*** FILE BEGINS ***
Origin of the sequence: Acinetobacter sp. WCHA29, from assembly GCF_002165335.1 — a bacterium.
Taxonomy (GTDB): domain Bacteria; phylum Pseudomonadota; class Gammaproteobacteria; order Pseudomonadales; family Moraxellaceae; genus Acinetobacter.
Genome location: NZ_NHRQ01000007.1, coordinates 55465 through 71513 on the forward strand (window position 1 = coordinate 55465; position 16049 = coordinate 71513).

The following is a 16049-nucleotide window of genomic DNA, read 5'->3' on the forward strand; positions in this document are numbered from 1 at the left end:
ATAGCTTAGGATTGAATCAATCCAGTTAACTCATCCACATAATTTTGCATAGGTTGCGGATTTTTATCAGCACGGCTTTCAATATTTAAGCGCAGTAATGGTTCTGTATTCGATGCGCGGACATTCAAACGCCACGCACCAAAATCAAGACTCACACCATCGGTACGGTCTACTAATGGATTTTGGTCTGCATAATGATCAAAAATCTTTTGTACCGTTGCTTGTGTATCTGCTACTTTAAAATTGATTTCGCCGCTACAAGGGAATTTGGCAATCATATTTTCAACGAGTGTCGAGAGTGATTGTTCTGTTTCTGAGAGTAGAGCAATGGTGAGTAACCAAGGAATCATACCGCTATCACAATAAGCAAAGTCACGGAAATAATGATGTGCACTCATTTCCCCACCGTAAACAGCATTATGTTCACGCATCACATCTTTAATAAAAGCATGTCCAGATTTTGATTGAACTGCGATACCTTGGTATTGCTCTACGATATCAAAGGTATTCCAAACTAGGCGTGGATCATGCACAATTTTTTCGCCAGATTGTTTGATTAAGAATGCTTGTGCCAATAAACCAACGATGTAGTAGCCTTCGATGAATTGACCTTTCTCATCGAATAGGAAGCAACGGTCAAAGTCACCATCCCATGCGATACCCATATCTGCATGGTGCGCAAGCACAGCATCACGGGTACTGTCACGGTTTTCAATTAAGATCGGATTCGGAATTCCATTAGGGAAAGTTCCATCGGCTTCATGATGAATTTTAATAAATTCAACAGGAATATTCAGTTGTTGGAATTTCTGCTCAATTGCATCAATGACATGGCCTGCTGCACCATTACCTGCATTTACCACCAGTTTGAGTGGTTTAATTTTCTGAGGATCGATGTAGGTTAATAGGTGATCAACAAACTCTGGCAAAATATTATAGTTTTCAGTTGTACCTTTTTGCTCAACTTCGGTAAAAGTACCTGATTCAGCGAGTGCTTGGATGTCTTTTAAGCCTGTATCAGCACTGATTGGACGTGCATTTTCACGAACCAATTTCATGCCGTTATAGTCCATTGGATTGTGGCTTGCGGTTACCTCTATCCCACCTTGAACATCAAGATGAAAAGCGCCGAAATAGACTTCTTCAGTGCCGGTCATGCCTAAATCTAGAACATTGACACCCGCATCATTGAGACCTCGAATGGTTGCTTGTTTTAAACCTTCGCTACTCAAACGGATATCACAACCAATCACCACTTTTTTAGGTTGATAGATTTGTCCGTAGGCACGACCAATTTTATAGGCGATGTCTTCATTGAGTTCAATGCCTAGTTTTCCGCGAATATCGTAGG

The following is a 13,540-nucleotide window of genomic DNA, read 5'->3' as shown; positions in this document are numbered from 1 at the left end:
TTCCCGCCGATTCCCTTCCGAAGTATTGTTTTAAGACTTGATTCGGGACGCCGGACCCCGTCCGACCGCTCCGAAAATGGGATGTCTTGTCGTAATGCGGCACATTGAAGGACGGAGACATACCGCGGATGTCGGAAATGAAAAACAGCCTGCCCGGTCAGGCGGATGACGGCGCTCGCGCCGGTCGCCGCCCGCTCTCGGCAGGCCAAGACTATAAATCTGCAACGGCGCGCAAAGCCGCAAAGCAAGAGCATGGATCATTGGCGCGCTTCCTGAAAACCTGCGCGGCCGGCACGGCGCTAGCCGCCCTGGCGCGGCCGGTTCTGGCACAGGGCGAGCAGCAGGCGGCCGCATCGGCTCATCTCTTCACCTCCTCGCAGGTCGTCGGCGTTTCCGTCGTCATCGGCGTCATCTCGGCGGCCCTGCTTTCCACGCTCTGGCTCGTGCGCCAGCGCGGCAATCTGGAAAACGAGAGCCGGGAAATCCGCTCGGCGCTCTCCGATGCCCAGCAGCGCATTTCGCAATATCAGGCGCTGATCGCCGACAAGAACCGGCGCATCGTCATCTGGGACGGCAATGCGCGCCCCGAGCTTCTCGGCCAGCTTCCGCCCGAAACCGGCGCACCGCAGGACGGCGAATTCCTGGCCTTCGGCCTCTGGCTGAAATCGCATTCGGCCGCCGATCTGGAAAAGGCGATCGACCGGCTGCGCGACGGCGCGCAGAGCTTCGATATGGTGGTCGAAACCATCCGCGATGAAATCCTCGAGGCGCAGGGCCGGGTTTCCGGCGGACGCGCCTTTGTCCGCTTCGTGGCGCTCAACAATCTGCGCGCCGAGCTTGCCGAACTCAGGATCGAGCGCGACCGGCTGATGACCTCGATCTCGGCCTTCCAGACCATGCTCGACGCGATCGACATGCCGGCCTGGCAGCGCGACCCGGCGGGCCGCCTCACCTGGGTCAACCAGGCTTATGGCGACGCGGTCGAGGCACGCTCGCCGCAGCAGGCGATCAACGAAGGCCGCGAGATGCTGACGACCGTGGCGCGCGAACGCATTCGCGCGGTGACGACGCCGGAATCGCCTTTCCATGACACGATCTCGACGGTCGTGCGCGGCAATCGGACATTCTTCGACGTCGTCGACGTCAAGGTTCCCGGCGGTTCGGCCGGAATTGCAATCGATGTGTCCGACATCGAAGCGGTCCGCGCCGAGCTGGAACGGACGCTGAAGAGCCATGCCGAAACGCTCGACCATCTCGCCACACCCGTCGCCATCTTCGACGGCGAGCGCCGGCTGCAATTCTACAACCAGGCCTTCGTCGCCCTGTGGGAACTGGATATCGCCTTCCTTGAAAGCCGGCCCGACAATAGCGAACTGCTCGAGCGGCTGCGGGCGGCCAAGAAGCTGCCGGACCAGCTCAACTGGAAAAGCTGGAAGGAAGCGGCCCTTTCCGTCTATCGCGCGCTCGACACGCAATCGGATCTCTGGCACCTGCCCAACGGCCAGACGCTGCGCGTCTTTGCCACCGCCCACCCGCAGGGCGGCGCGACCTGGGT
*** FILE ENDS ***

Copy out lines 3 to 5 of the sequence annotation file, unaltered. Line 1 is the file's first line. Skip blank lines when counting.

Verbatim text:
Genome location: NZ_NHRQ01000007.1, coordinates 55465 through 71513 on the forward strand (window position 1 = coordinate 55465; position 16049 = coordinate 71513).

The following is a 16049-nucleotide window of genomic DNA, read 5'->3' on the forward strand; positions in this document are numbered from 1 at the left end:
ATAGCTTAGGATTGAATCAATCCAGTTAACTCATCCACATAATTTTGCATAGGTTGCGGATTTTTATCAGCACGGCTTTCAATATTTAAGCGCAGTAATGGTTCTGTATTCGATGCGCGGACATTCAAACGCCACGCACCAAAATCAAGACTCACACCATCGGTACGGTCTACTAATGGATTTTGGTCTGCATAATGATCAAAAATCTTTTGTACCGTTGCTTGTGTATCTGCTACTTTAAAATTGATTTCGCCGCTACAAGGGAATTTGGCAATCATATTTTCAACGAGTGTCGAGAGTGATTGTTCTGTTTCTGAGAGTAGAGCAATGGTGAGTAACCAAGGAATCATACCGCTATCACAATAAGCAAAGTCACGGAAATAATGATGTGCACTCATTTCCCCACCGTAAACAGCATTATGTTCACGCATCACATCTTTAATAAAAGCATGTCCAGATTTTGATTGAACTGCGATACCTTGGTATTGCTCTACGATATCAAAGGTATTCCAAACTAGGCGTGGATCATGCACAATTTTTTCGCCAGATTGTTTGATTAAGAATGCTTGTGCCAATAAACCAACGATGTAGTAGCCTTCGATGAATTGACCTTTCTCATCGAATAGGAAGCAACGGTCAAAGTCACCATCCCATGCGATACCCATATCTGCATGGTGCGCAAGCACAGCATCACGGGTACTGTCACGGTTTTCAATTAAGATCGGATTCGGAATTCCATTAGGGAAAGTTCCATCGGCTTCATGATGAATTTTAATAAATTCAACAGGAATATTCAGTTGTTGGAATTTCTGCTCAATTGCATCAATGACATGGCCTGCTGCACCATTACCTGCATTTACCACCAGTTTGAGTGGTTTAATTTTCTGAGGATCGATGTAGGTTAATAGGTGATCAACAAACTCTGGCAAAATATTATAGTTTTCAGTTGTACCTTTTTGCTCAACTTCGGTAAAAGTACCTGATTCAGCGAGTGCTTGGATGTCTTTTAAGCCTGTATCAGCACTGATTGGACGTGCATTTTCACGAACCAATTTCATGCCGTTATAGTCCATTGGATTGTGGCTTGCGGTTACCTCTATCCCACCTTGAACATCAAGATGAAAAGCGCCGAAATAGACTTCTTCAGTGCCGGTCATGCCTAAATCTAGAACATTGACACCCGCATCATTGAGACCTCGAATGGTTGCTTGTTTTAAACCTTCGCTACTCAAACGGATATCACAACCAATCACCACTTTTTTAGGTTGATAGATTTGTCCGTAGGCACGACCAATTTTATAGGCGATGTCTTCATTGAGTTCAATGCCTAGTTTTCCGCGAATATCGTAGG